I just received an email from Jackson, and he says Libby told him Steve came through his procedure earlier today with flying colors. Apparently he is already back looking at his computer and may post something himself before long. I just wanted to get the good news out as soon as possible.
Connie and I returned last night from an amazingly wonderful trip. In the coming days I will put a lot of material up on the blog on some of the experiences we had while there. Like watching these two old bulls devour an acacia tree in the Endumet Wildlife Area.
Or seeing this dark-patterned giraffe also in the Endumet.
Or watching this Grey Crowned Crane at Ngorongoro Crater.
Earlier in the month, I volunteered to help the Colorado State University field school when they conducted an excavation at a nearby site here in Douglas County. It’s common for archaeology field schools to take their students to archaeological sites other than the one they are working on to broaden their exposure to other site types and materials. Another volunteer and I who are familiar with local archaeology helped by taking the students to some local sites after their work day was done.
On one of these visits to a site located on County Open Space lands, one of the students saw what she identified as an odd-looking biface on the site surface (see picture). Having previously worked in the Great Basin and California I was able to identify this as a Paleoindian crescent tool, an artifact rarely found here in Colorado. These date to about 8 – 12,000 BP and here is a short article about them.
Here is a picture of a crescent we found on one of my projects in the Mojave Desert in California about ten years ago.
The current theory is that most of these were actually used as projectile points on atlatl darts. They were mounted transversely with the concave end oriented as the “tip” of the point. It is believed that these were used for hunting water fowl. In the late Pleistocene, the Great Basin and California were covered with many large permanent lakes (Great Salt Lake is a shrunken remnant of one of these) that would have teemed with millions of ducks, geese and swans. Research has shown that these crescents are usually found near the shores of these extinct Pleistocene lakes (the one we pictured above from California certainly was) and excavated sites containing them have significant quantities of water fowl bone.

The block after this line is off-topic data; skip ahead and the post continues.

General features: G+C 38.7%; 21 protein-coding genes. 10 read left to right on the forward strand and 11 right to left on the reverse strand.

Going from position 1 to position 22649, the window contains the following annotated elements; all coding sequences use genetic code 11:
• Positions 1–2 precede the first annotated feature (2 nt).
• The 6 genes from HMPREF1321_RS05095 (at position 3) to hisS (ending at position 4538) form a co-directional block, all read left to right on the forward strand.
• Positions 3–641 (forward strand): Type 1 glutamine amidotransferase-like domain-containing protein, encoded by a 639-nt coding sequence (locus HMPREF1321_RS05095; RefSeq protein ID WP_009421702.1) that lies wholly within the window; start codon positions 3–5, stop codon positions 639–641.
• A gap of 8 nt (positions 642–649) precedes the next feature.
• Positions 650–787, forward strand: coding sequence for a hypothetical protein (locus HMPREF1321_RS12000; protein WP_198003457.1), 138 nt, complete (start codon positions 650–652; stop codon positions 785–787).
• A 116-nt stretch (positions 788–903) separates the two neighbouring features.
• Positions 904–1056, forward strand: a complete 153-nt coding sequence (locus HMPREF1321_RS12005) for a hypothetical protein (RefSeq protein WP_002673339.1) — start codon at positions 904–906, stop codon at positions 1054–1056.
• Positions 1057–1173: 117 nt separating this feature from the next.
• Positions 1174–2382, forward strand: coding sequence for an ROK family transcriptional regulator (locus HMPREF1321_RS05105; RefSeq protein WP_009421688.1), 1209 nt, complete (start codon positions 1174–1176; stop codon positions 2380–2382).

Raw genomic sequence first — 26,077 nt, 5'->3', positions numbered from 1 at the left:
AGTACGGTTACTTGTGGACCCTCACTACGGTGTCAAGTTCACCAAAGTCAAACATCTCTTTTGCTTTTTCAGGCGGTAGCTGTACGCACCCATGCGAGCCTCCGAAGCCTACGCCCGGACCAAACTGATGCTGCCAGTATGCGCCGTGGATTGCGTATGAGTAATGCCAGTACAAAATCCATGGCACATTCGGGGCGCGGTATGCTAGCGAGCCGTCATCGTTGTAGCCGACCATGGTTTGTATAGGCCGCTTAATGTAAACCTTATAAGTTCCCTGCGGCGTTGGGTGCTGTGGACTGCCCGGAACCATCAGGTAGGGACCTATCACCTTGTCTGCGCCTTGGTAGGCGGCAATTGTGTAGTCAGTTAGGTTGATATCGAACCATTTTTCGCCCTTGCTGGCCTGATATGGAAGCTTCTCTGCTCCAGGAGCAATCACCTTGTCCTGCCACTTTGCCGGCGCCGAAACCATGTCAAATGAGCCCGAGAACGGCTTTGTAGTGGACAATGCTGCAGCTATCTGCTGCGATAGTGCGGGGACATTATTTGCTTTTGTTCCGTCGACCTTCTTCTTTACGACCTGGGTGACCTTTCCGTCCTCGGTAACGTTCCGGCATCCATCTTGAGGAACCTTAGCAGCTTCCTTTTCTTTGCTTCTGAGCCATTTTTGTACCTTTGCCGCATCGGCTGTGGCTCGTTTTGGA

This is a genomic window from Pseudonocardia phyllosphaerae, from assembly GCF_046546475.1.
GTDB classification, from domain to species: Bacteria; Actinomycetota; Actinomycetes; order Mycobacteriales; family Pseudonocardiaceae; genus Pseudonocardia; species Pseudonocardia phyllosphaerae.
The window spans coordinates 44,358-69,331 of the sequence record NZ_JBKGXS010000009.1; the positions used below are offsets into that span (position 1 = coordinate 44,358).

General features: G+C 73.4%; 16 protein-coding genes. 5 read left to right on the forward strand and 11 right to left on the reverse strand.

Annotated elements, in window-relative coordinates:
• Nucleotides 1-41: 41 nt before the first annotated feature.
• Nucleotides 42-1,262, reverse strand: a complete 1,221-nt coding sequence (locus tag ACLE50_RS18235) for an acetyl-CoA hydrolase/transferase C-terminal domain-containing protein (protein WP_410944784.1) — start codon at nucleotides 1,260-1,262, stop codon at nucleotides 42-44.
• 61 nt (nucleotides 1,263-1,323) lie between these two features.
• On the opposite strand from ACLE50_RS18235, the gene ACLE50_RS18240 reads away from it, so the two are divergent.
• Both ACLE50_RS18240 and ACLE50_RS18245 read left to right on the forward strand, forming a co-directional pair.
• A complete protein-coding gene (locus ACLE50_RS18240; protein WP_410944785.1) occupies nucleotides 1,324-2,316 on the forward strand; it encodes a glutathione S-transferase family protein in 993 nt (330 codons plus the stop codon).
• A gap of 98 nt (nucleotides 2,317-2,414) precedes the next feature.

If you are interested in learning more about this artifact type and its likely role in the peopling of the Americas, I recommend you watch this YouTube video of a lecture given by Dr. Jon Erlandson of the University of Oregon a few years ago. If you watch, stay on through the Q & A period at the end which contains lots of information. If you really want to dig in, you can go here and buy a copy of a comprehensive article on them by Dr. Madonna Moss and Erlandson published in the Journal of World Prehistory in 2013.
As I alluded to earlier, these are extremely rare in Colorado, where we didn’t have those large Pleistocene lakes. The Moss and Erlandson article contains a distribution map that shows two in our state and one each in Wyoming and New Mexico. Asking around to knowledgeable people, I have been able to find a picture of one from a private collection in northeastern Colorado. We certainly would have had water fowl here, but not in the huge numbers that would have merited devoting a large number of distinctive projectile points to hunting them. The site this one was found on is located near a confluence of two major creeks, but not near any lake.
I am also intrigued by the fact that this crescent is made of a locally sourced petrified wood. It was locally made, and not some exotic object traded in from elsewhere. Did the person who made this travel to the Great Basin where he found out about crescents and come back to make one? Or migrate from the Great Basin to here, perhaps? Interesting to speculate.
Science is the belief in the ignorance of experts.
– Richard Feynman